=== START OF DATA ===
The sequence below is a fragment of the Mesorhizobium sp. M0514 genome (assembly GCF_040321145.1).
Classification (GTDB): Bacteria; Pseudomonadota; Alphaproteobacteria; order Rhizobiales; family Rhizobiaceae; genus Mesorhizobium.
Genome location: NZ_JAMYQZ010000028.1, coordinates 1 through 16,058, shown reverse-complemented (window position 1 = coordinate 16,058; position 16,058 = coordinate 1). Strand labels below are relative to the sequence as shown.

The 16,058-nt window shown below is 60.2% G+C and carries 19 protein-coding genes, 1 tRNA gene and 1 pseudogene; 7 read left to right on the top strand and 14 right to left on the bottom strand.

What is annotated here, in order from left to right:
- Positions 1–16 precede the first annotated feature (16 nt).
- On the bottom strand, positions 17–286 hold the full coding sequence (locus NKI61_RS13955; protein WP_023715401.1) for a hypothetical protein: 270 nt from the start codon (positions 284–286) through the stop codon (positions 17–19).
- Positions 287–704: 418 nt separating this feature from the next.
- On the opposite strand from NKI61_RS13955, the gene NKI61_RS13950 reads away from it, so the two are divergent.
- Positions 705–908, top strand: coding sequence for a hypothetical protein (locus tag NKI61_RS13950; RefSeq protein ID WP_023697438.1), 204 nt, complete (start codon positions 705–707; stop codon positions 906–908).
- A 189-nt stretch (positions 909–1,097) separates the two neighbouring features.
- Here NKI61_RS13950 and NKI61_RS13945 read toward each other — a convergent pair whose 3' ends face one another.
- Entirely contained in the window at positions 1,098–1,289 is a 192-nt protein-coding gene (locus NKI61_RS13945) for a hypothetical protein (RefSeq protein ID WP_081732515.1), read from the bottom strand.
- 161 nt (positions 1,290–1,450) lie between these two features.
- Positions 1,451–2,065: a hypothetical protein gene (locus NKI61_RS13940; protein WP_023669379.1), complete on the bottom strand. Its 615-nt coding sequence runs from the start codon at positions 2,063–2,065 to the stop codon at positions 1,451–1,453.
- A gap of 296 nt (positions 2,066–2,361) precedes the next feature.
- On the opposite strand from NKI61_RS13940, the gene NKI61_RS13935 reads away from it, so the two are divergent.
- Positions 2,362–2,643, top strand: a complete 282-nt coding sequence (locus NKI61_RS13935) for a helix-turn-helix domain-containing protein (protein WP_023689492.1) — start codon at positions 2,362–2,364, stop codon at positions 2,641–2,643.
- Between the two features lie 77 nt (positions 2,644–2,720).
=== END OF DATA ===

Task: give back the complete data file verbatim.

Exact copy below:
The sequence below is a fragment of the Mesorhizobium sp. M0514 genome (assembly GCF_040321145.1).
Classification (GTDB): Bacteria; Pseudomonadota; Alphaproteobacteria; order Rhizobiales; family Rhizobiaceae; genus Mesorhizobium.
Genome location: NZ_JAMYQZ010000028.1, coordinates 1 through 16,058, shown reverse-complemented (window position 1 = coordinate 16,058; position 16,058 = coordinate 1). Strand labels below are relative to the sequence as shown.

The 16,058-nt window shown below is 60.2% G+C and carries 19 protein-coding genes, 1 tRNA gene and 1 pseudogene; 7 read left to right on the top strand and 14 right to left on the bottom strand.

What is annotated here, in order from left to right:
- Positions 1–16 precede the first annotated feature (16 nt).
- On the bottom strand, positions 17–286 hold the full coding sequence (locus NKI61_RS13955; protein WP_023715401.1) for a hypothetical protein: 270 nt from the start codon (positions 284–286) through the stop codon (positions 17–19).
- Positions 287–704: 418 nt separating this feature from the next.
- On the opposite strand from NKI61_RS13955, the gene NKI61_RS13950 reads away from it, so the two are divergent.
- Positions 705–908, top strand: coding sequence for a hypothetical protein (locus tag NKI61_RS13950; RefSeq protein ID WP_023697438.1), 204 nt, complete (start codon positions 705–707; stop codon positions 906–908).
- A 189-nt stretch (positions 909–1,097) separates the two neighbouring features.
- Here NKI61_RS13950 and NKI61_RS13945 read toward each other — a convergent pair whose 3' ends face one another.
- Entirely contained in the window at positions 1,098–1,289 is a 192-nt protein-coding gene (locus NKI61_RS13945) for a hypothetical protein (RefSeq protein ID WP_081732515.1), read from the bottom strand.
- 161 nt (positions 1,290–1,450) lie between these two features.
- Positions 1,451–2,065: a hypothetical protein gene (locus NKI61_RS13940; protein WP_023669379.1), complete on the bottom strand. Its 615-nt coding sequence runs from the start codon at positions 2,063–2,065 to the stop codon at positions 1,451–1,453.
- A gap of 296 nt (positions 2,066–2,361) precedes the next feature.
- On the opposite strand from NKI61_RS13940, the gene NKI61_RS13935 reads away from it, so the two are divergent.
- Positions 2,362–2,643, top strand: a complete 282-nt coding sequence (locus NKI61_RS13935) for a helix-turn-helix domain-containing protein (protein WP_023689492.1) — start codon at positions 2,362–2,364, stop codon at positions 2,641–2,643.
- Between the two features lie 77 nt (positions 2,644–2,720).